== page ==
Last month, Ethiopian-born Julie Mehretu set a new auction record for an African-born artist. At the Sotheby’s Hong Kong contemporary evening on 5 October, 2023, her untitled 2001 diptych sold for $9.32m (with fees).
Mehretu’s current record-breaking work previously sold for $2.89m at Christie’s New York in 2015, and so has seen a 227% increase.
Ms. Mehretu’s result has far surpassed a record previously held by South African artist Marlene Dumas whose 1995 work, The Visitor, sold for $6.33m (£3.17m) at Sotheby’s London in 2008.
Her work first hit six-figures at auction in 2010 at the infamous Lehman Brothers sale. After the Lehman filed for bankruptcy in 2008 at the apex of the financial crisis, its corporate collection was sold off at Sotheby’s New York, with Mehretu’s 2001 work Untitled I going for $1.02m.
Unlike in the broader market, the top prices for African artists at auction are generated by women. Two other artists in this top tier are the South African artist Irma Stern and the Nigerian American artist Njideka Akunyili Crosby.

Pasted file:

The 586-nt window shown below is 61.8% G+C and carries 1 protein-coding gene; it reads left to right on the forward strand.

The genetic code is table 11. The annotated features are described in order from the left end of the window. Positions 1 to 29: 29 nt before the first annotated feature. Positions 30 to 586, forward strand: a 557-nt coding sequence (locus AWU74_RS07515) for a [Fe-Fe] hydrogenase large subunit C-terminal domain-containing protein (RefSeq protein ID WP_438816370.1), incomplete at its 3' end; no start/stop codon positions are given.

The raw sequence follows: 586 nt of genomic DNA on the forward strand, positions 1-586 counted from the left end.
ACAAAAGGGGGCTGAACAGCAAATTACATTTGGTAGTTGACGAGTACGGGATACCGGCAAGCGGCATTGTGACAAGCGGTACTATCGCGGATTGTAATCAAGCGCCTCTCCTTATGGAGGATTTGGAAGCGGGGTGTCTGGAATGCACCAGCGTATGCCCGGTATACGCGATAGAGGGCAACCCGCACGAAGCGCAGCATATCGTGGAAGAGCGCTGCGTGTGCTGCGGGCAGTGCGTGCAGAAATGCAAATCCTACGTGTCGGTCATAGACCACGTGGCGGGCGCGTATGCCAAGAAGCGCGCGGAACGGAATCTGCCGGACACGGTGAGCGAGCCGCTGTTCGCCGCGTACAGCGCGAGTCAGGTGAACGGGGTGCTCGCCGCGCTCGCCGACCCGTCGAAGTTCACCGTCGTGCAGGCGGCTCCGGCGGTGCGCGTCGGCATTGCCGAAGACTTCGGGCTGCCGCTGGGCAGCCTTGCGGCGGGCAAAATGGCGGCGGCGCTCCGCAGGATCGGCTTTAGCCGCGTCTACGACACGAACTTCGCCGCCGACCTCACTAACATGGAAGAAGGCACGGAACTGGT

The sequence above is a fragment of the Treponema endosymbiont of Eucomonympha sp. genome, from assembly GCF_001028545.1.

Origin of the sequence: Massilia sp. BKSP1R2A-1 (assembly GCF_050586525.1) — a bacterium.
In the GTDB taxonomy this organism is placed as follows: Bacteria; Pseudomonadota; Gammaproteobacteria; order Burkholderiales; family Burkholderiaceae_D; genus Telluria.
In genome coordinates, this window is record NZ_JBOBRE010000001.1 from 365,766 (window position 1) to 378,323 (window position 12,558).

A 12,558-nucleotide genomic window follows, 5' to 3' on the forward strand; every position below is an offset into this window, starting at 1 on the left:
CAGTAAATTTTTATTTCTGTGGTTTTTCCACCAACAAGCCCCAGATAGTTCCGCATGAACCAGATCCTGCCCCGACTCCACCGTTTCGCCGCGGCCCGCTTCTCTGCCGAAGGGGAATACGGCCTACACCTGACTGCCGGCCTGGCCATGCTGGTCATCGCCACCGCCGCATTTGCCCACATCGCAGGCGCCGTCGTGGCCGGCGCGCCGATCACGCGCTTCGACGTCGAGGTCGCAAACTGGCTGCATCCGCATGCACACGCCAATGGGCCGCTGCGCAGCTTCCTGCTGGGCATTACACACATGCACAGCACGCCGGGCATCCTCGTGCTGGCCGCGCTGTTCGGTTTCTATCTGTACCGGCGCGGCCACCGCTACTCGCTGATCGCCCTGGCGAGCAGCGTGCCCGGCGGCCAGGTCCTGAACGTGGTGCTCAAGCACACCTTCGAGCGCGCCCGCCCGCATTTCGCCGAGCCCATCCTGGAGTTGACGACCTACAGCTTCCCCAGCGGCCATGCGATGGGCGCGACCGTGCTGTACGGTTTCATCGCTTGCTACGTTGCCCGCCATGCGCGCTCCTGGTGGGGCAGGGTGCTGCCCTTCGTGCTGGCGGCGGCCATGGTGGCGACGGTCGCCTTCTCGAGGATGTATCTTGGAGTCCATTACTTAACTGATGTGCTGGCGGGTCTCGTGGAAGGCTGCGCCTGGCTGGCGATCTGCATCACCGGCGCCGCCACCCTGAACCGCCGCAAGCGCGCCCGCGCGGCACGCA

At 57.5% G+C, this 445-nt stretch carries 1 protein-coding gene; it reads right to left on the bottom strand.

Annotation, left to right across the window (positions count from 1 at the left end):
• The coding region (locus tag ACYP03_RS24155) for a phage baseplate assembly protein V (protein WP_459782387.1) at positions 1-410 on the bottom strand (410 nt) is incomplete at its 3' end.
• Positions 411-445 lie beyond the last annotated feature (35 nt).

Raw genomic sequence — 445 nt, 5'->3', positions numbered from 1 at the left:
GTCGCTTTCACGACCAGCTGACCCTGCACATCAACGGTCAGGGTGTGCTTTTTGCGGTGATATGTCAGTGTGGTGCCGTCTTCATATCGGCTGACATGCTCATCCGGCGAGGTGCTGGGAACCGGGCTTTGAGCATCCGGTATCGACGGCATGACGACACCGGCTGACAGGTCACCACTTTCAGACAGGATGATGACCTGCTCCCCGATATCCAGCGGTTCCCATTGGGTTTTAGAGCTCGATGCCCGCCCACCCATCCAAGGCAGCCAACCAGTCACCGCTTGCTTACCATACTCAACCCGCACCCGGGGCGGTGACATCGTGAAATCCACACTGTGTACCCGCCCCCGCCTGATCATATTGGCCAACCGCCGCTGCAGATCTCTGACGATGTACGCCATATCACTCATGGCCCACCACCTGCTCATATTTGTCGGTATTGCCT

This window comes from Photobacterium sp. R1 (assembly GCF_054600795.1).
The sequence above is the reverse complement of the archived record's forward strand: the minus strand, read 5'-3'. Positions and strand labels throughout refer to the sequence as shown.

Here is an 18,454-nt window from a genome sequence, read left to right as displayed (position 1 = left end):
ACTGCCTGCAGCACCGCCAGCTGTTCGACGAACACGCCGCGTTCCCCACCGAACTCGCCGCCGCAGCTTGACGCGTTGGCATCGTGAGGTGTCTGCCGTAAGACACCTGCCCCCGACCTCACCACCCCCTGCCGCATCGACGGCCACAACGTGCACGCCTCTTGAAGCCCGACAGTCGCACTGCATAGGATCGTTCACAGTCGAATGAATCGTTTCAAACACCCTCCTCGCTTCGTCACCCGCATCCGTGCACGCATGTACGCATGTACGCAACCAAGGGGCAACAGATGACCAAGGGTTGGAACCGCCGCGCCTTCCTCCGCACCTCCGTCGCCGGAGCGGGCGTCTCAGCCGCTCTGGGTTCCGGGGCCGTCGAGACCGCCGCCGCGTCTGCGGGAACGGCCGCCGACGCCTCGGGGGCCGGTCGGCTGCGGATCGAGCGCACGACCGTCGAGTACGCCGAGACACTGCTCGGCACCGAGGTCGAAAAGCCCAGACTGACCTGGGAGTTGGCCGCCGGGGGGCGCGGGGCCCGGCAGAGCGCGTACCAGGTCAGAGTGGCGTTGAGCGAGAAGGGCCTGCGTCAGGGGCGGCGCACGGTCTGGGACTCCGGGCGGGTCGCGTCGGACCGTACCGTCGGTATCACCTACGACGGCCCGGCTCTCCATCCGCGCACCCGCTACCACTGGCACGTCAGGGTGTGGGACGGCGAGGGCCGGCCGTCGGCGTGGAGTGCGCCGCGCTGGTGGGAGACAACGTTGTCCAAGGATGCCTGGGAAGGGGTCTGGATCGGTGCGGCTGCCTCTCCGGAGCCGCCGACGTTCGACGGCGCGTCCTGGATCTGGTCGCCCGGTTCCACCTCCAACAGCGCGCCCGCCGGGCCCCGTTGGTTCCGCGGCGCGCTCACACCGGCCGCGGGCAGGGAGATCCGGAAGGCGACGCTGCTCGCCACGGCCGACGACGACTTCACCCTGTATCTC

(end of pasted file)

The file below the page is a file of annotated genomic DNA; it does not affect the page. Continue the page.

As the contemporary African art market heats up (according to ArtPrice, $63m was spent on work by African-born artists in 2022—a $15m year-on-year increase), there have been worries about growing speculation, flipping and price corrections.
Despite this, the market for Mehretu is consistently strong, according to the head of Sotheby’s Modern and contemporary African art department, Hannah O’Leary. “Her following has never faltered but rather has gone from strength to strength—as [the] result clearly illustrates,“ she told The Art Newspaper.
O’Leary adds: “While young artists are still popular, recently collectors have become more interested in mature artists such as Ouattara Watts and Seni Awa Camara, as well as modernists such as Ben Enwonwu and Gerard Sekoto.
Born in Addis Ababa in 1970 to mixed Ethiopian and Jewish parentage, Mehretu moved to Michigan (USA) as a child, eventually settling in New York.